It seems to be commonly accepted that $e^beta$ corresponds to the OR in logistic regressions. Although I understand that in the univariate case this definitely seems to correspond, i.e.

$$

OR = frac{text{odds}(F(x+1))}{text{odds}(F(x))} = frac{frac{F(x+1)}{1 – F(x+1)}}{frac{F(x)}{1 – F(x)}} = frac{e^{beta_0 + beta_1 (x+1)}}{e^{beta_0 + beta_1 x}} = e^{beta_1}

$$

This doesn't seem as clear for the multiple predictor case. What would be the proof for this? What probabilities are being compared? I have noticed that with added predictors, the OR changes, the explanation given being that it represents the OR with other variables taken into account, how? Is it really still the OR once it changes?

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#### Best Answer

I think the relationship might be clearer with a different expression of the model. Consider the logistic regression model as its expressed on p. 225 of this excerpt:

Formally, the model logistic regression model is that $$logfrac{p(x)}{1-p(x)} = beta_0 + beta_1x$$

Equivalently:

$$frac{p(x)}{1-p(x)} = e^{beta_0 + beta_1x}$$

In words, logistic regression models log odds as a linear function of the predictors; the odds are the exponentiation of this linear combination. In the multivariate case, this gives:

$$frac{p(x)}{1-p(x)} = e^{beta_0 + beta_1x_1…+beta_nx_n}$$

Look at it as a product

$$frac{p(x)}{1-p(x)} = e^{beta_0}e^{beta_1x_1}…e^{beta_nx_n}$$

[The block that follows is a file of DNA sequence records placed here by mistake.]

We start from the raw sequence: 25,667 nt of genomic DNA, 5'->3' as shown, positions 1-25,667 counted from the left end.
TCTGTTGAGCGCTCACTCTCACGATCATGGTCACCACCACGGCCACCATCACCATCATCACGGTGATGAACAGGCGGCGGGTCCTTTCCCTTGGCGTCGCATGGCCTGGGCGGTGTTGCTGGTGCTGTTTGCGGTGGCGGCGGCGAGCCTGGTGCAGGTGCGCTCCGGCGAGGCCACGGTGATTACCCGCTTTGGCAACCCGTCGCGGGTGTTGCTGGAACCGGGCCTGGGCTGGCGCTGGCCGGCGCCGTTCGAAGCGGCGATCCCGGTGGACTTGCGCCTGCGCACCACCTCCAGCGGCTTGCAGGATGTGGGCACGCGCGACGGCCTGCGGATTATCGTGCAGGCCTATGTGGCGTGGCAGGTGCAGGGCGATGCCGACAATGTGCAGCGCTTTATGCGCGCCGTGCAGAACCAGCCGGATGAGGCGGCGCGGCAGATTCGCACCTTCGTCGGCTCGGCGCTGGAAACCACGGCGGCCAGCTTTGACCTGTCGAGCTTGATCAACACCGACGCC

and the relationship between the fitted coefficients and predictors is clear: For every one-unit increase in $x_i$, the log-odds increase by a factor of $e^{beta_i}$. This seems to be the relationship that your formula seeks to stress. I believe the proof you ask for is this:

$$OR = frac{operatorname{odds}(F(hat{textbf x}))}{operatorname{odds}(F(textbf x))} = frac{frac{F(hat{textbf x})}{1 – F(hat{textbf x})}}{frac{F(textbf x)}{1 – F(textbf x)}} = frac{e^{beta_0 + beta_1 x_1 + … + beta_m(x_m+1)+beta_nx_n}}{e^{beta_0 + beta_1 x_1 + … + beta_mx_m+beta_nx_n}} = e^{beta_m}$$

with $hat{x}_i = x_i$ for $i ne m$, and $hat x_m = x_m + 1$. (For my part, I don't find this particularly intuitive or illustrative.)

What probabilities are being compared?

If $x_m$ is continuous, it's comparing the odds with a one-unit change in $x_m$, while holding all other predictors equal; if $x_m$ is binary, it's comparing two cases in which all variables are equal *except* the presence or absence of $x_m$.

Is it really still the OR once it changes?

You may find it more helpful to think of it as your understanding of the odds ratio changing in light of new information.

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